Before coach Bill Self could enter the halftime locker room, Kansas’ guards huddled up the team on their own.
It was time to figure out how to crack Purdue’s defense. And Devonté Graham had a plan.
“I actually think that was me who said that we should do the high pick-and-roll,” Graham said with a laugh. “So yeah, I’m going to take credit for that.”
We all know how this ended. KU scored 51 second-half points in a 98-66 rout over Purdue on Thursday night at the Sprint Center. It scored 1.40 points per possession — the most against the Boilermakers in the last three seasons.
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What was the secret? At least part of it, Graham says, was a small adjustment he suggested himself.
From his view on the court, Graham believed his team’s high ball screens were being set too close to the free-throw line. This was bailing out Purdue big men Isaac Haas and Caleb Swanigan, who were able to remain in the lane to cut off driving angles.
Set the ball screens farther out, Graham figured, and KU’s guards would have more space to get momentum off the dribble while putting a Purdue defender in a tough spot.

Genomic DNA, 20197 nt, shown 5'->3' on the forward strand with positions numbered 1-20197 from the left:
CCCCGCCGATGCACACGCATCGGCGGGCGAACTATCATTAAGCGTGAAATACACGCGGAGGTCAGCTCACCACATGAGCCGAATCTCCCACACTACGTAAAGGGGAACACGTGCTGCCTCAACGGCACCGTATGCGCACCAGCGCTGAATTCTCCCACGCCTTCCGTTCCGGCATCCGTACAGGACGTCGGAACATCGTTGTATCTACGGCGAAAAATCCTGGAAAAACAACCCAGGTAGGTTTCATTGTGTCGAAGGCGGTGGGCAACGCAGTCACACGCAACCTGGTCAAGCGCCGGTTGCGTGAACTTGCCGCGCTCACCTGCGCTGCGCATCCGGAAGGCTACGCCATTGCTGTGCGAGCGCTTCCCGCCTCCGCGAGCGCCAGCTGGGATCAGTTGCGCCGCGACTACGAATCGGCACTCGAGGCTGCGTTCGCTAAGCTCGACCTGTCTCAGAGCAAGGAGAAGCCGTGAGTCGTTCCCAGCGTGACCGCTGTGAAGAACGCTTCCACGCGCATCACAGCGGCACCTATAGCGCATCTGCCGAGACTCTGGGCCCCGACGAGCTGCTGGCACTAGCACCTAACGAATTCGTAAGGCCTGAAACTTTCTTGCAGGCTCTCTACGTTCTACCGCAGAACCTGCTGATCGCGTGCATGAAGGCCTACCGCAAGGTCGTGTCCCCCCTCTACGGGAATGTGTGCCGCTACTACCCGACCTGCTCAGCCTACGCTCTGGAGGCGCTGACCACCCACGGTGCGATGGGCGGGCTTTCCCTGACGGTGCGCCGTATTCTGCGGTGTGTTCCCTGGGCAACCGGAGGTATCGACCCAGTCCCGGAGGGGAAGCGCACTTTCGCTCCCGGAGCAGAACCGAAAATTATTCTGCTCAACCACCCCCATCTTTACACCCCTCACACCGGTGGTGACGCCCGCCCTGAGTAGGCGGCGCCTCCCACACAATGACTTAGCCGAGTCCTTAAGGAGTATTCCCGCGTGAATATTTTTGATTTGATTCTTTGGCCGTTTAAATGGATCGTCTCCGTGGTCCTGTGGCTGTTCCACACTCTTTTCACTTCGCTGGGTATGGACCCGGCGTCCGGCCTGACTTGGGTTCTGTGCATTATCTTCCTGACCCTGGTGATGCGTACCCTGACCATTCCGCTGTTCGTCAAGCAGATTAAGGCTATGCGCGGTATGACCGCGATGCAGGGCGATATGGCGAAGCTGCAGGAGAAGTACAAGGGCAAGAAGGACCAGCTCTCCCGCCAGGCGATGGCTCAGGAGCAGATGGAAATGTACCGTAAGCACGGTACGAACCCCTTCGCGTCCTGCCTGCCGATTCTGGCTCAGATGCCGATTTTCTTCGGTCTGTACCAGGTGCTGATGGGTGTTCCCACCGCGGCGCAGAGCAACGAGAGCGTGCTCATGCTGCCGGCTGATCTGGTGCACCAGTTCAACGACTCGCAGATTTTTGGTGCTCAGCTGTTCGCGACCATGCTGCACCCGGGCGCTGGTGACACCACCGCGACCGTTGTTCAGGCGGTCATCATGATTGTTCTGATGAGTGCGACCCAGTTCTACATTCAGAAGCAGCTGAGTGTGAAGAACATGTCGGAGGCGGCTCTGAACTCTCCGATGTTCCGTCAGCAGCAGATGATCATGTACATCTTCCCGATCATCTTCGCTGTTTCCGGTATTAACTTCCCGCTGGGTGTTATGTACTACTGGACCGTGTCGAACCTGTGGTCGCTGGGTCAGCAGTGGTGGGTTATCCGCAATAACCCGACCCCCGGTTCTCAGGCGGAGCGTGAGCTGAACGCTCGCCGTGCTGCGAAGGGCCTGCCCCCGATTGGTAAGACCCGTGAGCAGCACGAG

“We came out and did it late,” Graham said. “Me and Frank (Mason) did a good job picking it apart.”
Graham was ready to go after Swanigan and Haas. And for four consecutive possessions late in the second half, he ran his own play to near-perfection.
With 6:30 left, Josh Jackson came to set a ball screen before Graham waved him off. He gestured for Carlton Bragg to come up top instead, which gave the guard a chance to attack the 7-foot-2 Haas.
Bragg set the screen in the new location — outside the three-point line — and Graham drove past Haas to draw a foul.
Graham repeated this three more times (as you can see in the video below).
Purdue’s Dakota Mathias went over the next screen but gave Graham too much space as he rose up and hit a three.
Self signaled for Jackson to set the screen the next time down, but Graham flipped his wrist, motioning that he wanted Bragg to come up instead. What followed was a one-on-one matchup with Swanigan, who couldn’t stay with Graham as hit a jumper from the elbow.
The same thing worked on a fourth and final possession. Bragg came up for the screen, Swanigan backed off, and Graham elevated for a three-pointer, also drawing a foul on the late-arriving forward.
“(The big man’s) got to choose to either go over or go under,” Graham said. “We’re just being aggressive attacking him.”
KU scored 51 points on 33 second-half possessions, carving up a Purdue defense that entered as one of the top 25 teams in adjusted defensive efficiency.
“They were getting the matchups they wanted,” Purdue guard P.J. Thompson said, “and they were going by guys.”
Graham gave credit to Self as well. There were times in the second half when the KU coach asked his guards what sets they wanted to run.
“He’s definitely got that trust and confidence in us,” Graham said.
That certainly has paid off so far.